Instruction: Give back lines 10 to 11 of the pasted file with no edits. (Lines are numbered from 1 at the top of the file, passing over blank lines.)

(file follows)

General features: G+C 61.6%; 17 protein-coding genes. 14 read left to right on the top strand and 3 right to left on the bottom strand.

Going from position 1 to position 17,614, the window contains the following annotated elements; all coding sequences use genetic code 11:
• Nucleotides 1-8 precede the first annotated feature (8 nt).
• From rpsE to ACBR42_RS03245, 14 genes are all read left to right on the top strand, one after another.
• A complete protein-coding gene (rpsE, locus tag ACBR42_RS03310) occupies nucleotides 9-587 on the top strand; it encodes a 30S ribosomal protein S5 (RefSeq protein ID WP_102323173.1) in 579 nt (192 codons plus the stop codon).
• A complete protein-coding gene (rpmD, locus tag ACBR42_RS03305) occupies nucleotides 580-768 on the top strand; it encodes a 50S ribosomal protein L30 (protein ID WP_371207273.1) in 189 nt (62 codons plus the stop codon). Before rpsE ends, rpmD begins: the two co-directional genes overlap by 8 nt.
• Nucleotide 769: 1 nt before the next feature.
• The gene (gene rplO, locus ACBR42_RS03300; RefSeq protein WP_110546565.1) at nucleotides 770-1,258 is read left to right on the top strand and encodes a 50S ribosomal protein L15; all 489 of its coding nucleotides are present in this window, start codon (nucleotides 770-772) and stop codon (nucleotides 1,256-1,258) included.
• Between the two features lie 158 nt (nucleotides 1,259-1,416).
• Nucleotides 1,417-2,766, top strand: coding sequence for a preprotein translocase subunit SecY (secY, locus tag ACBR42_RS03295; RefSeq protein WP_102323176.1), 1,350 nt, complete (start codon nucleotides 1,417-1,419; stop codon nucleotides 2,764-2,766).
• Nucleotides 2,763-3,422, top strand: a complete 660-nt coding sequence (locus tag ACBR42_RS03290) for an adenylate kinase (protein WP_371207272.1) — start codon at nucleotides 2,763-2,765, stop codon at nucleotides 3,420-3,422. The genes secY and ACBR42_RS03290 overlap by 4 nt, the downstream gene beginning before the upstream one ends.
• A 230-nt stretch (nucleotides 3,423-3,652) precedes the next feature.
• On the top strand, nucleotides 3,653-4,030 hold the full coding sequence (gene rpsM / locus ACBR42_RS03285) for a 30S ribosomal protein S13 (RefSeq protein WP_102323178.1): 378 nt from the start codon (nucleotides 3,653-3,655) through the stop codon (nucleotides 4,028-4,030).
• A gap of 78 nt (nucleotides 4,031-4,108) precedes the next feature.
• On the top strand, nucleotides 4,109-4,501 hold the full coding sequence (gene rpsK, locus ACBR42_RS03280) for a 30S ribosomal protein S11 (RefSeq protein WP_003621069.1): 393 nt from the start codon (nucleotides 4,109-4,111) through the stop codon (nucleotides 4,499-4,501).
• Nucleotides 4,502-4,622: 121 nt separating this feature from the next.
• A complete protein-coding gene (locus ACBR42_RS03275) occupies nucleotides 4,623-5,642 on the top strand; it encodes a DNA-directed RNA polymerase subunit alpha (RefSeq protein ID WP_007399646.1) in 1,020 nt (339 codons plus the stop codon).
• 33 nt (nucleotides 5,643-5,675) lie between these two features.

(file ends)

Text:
• Nucleotides 1,417-2,766, top strand: coding sequence for a preprotein translocase subunit SecY (secY, locus tag ACBR42_RS03295; RefSeq protein WP_102323176.1), 1,350 nt, complete (start codon nucleotides 1,417-1,419; stop codon nucleotides 2,764-2,766).
• Nucleotides 2,763-3,422, top strand: a complete 660-nt coding sequence (locus tag ACBR42_RS03290) for an adenylate kinase (protein WP_371207272.1) — start codon at nucleotides 2,763-2,765, stop codon at nucleotides 3,420-3,422. The genes secY and ACBR42_RS03290 overlap by 4 nt, the downstream gene beginning before the upstream one ends.